I’ll use my personal profile as an example since I only have several hundred followers. You can see that the virality and engagement scores are higher than the group board scores. Even though I don’t have many followers, I have a decent engagement rate and get consistent repins on most of my boards.

Pinterest ranks my own boards higher than group boards on its native analytics. This is, in part, due to the fact that I don’t use group boards much on this profile. But imagine the kind of metrics I would see if I did!


Sharing Your Content on Group Boards

Before you start sharing all of your content to your new group board…

Even if a board doesn’t have it in their rules, I try to share content other than my own. I also space it out a bit for a couple of reasons. Firstly, I don’t want to send people a bunch of my content all at once. For every pin of my own, I share two of someone else’s pins. Secondly, the more I space out my content, the more people see it. You can use something like Coschedule, Tailwind or Board Booster to schedule your pins and schedule them throughout the day.

Another advantage to spreading your content out is that it makes your account look more active. I’m only on Pinterest once or twice a week, but you’ll see pins from me at varying times.


General Etiquette

While most of these apply to general etiquette, they especially apply to group boards.

  • Click through before pinning. Make sure your pins are what they say they are.
  • Try to pin rich pins. Rich pins are those with a title in bold followed by a description.
  • You can repin content, but be sure to clean up duplicates.
  • Pin longer images that stand out. Shorter images don’t usually do as well.
  • Always add a source to your photos if they’re not your own. If you’re repinning content, the source will already be there.)
  • Don’t repin images from Google. Try to find the original source. (I know quite a few photographers that get tired of seeing their photos on Pinterest without their permission.)
  • Add a description to your pin. If you’re pinning to a group, they might want keyword-rich descriptions.

To elaborate on my first point, sometimes pins link to malicious sites. You’ll see a photo that looks like it’s from one site but actually links to malware sites. These aren’t very common and Pinterest does a good job keeping these cleaned up, but they’re still out there. While it’s not your job to find and report these, you should try to make sure you’re not sharing them!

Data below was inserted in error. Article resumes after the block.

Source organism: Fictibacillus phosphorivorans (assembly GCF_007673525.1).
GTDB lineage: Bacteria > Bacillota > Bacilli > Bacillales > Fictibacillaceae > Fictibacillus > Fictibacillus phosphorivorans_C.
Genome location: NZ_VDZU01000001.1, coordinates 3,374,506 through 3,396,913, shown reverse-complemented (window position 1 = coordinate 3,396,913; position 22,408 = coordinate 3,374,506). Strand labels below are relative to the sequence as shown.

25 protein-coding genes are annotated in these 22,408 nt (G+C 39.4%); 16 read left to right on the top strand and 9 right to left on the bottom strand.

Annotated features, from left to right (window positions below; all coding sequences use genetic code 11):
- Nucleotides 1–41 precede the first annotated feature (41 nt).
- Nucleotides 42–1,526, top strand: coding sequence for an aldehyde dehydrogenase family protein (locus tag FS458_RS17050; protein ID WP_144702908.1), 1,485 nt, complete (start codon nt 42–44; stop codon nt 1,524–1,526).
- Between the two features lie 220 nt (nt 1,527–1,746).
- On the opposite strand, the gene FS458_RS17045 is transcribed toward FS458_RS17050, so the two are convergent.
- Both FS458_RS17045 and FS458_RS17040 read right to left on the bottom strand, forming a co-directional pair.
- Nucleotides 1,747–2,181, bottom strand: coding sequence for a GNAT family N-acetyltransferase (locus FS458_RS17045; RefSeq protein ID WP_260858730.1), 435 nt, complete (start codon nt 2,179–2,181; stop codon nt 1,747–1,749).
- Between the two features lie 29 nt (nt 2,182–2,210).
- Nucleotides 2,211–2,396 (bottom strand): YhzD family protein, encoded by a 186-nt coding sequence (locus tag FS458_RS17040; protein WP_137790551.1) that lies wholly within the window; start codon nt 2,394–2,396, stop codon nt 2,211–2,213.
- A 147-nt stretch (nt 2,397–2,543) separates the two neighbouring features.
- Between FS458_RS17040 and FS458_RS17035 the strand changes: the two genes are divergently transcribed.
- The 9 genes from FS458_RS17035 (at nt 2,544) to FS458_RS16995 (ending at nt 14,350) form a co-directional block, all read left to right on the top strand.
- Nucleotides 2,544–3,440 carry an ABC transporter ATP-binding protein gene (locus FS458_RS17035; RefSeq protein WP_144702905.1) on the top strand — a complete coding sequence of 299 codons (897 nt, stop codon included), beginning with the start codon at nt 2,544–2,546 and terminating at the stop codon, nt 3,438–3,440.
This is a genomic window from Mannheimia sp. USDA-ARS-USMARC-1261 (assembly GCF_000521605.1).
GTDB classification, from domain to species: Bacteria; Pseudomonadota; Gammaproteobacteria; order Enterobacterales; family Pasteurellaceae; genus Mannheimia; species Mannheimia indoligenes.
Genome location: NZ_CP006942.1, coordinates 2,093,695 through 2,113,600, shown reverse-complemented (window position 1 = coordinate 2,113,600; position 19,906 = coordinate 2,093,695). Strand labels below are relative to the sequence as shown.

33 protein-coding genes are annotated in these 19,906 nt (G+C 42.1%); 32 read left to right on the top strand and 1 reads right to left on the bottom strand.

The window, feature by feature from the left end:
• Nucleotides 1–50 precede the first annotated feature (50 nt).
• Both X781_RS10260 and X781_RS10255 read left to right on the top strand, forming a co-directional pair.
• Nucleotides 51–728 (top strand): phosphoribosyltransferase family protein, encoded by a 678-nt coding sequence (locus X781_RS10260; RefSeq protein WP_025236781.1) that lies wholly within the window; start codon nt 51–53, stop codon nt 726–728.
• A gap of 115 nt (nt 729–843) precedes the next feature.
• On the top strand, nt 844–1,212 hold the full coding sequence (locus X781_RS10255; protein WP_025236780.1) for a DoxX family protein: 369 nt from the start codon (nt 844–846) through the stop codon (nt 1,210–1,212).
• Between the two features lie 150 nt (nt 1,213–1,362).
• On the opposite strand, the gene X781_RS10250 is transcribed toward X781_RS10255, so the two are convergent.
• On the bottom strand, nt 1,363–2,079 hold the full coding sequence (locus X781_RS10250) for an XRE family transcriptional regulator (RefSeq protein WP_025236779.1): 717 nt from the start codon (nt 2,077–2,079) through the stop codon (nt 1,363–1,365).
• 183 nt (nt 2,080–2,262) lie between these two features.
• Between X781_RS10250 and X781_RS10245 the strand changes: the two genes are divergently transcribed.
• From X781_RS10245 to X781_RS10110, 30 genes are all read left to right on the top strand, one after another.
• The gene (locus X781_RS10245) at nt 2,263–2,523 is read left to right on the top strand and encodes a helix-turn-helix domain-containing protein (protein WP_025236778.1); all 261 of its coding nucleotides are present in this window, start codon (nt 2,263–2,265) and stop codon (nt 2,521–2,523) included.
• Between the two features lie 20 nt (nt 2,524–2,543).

Pinterest Group Boards for Business and Blogging

Here are a few boards that I stay active on. Even if you don’t regularly pin content about these topics, they have some great content for bloggers of all kinds. There are many more group boards out there, but these are a few that have an awesome group of people behind them.


Grow Your Blog

  • Blogging
  • Writing
  • Marketing
  • Email List Building
  • Social Media
  • Blog Monetization

Blog Babes Group Board

  • Blogging
  • Branding
  • Entrepreneurship

The Launchers Lounge

  • Blogging
  • Entrepreneurship/Small business
  • Marketing
  • Social media
  • Sales
  • Branding/Design
  • Podcasting
  • Networking
  • Copywriting

Blog and Business Tips

  • Blogging
  • Business
  • Branding
  • Entrepreneurship
  • Social media

How to Grow Your Blog

  • Blog growth
  • Blog traffic
  • Monetization

Blogging and Photography

Tips for Blogging Traffic

Blogging Resources and Inspiration (Tailwind Tribe)

Profitable Blogging Tips (Tailwind Tribe)

Bloggers & Creative Infopreneurs (Tailwind Tribe)


Have a group board you want to share? Link it below and I’ll add it to this list.

If you haven’t already considered it, starting your own group board can be a great way to grow your following, too. Tailwind also has the “tribes” feature, where you can search through topics to find a specific group for sharing your pins.